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Harvard has identified four University affiliates who have tested positive for COVID-19, though several undergraduates reported in interviews that, despite experiencing symptoms of the disease, they have been unable to get results amid a nationwide test shortage.
The four positive and “presumptive positive” cases include those tested by Harvard University Health Services as well as people who self-reported their test results, according to an HUHS website last updated Wednesday.
One Harvard undergraduate, who requested anonymity out of privacy concerns, said she went to a hospital near her home on Sunday with symptoms including a cough, shortness of breath, headaches, and fatigue. A doctor told her she likely had COVID-19, but said her symptoms were not severe enough to merit admission to the hospital and testing, according to the student. The student also said the doctor prescribed an inhaler for her asthma and sent her home to self-isolate for 14 days.
HUHS has advised Harvard affiliates to report if they have been tested for COVID-19. Still, COVID-19 tests are in short supply in much of the United States, and as a result many patients experiencing symptoms go without an official diagnosis.
The student, who did not receive a test, texted her resident tutor Monday morning to inform them of the situation. She said she was uncertain if the tutor or other Harvard officials took further action. The tutor did not respond to multiple requests for comment.
Harvard spokesperson Jason A. Newton wrote in an emailed statement Tuesday that HUHS does not comment on individual cases, but the University shapes its policies regarding coronavirus using public health guidelines.
“HUHS addresses each case based on the unique characteristics of the situation at hand,” he wrote. “HUHS’s decisions and recommendations are based upon the latest guidance of the CDC, as well as state and local departments of public health. External guidance changes rapidly in response to the science and the available resources in this public health emergency, so the advice from HUHS may also evolve over time.”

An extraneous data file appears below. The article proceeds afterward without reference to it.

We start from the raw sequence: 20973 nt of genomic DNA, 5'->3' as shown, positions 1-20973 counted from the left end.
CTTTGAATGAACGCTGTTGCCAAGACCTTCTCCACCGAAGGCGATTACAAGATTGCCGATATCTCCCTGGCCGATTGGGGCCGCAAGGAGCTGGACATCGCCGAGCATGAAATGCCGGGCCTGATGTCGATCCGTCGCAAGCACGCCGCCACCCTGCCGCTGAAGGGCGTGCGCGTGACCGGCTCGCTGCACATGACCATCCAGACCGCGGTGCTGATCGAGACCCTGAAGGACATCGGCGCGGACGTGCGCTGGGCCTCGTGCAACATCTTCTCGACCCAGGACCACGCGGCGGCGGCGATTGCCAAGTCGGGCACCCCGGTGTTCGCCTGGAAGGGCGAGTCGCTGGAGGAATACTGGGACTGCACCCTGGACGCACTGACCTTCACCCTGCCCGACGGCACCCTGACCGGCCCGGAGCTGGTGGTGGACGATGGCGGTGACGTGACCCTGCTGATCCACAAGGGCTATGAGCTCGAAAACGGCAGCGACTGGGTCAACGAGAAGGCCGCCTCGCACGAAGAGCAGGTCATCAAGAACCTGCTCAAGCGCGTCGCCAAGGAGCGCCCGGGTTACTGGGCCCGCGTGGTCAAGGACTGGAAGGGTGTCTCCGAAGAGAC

Another Harvard College student, who also requested anonymity out of privacy concerns, said she went to HUHS three times last week with a fever and soreness. That student, who said she tested negative for the flu, said no one she saw at HUHS raised coronavirus as a concern.
On her third visit to HUHS, the student said a doctor advised her to go to Mount Auburn Hospital for further testing. Upon arrival, the student said doctors immediately isolated her out of concern she might have had COVID-19.
The student criticized HUHS for prompting her to pay for a ride to the hospital and for a $100 copay for the visit to the emergency room. She said HUHS contacted the Massachusetts Department of Public Health asking if she qualified for a COVID-19 test but did not update her on her status.
The student also said HUHS did not give her clear advice regarding whether she should quarantine on campus or board her scheduled flight. She said she has not received a COVID-19 test as of Wednesday.
The rising number of cases at Harvard comes as states including Massachusetts, which now has at least 218 recorded cases of COVID-19, take drastic steps to help curb the spread of coronavirus. The state closed public schools through April 6 , limited gatherings to 25 people, and prohibited on-premises consumption of food or drink at bars and restaurants through April 6.
As of Wednesday evening, at least 8,260 cases of COVID-19 and 147 deaths were reported in the U.S.
—Staff writer Fiona K. Brennan can be reached at email@example.com. Follow her on Twitter @fionabrennan23.
—Staff writer Ema R. Schumer can be reached at firstname.lastname@example.org. Follow her on Twitter @emaschumer.
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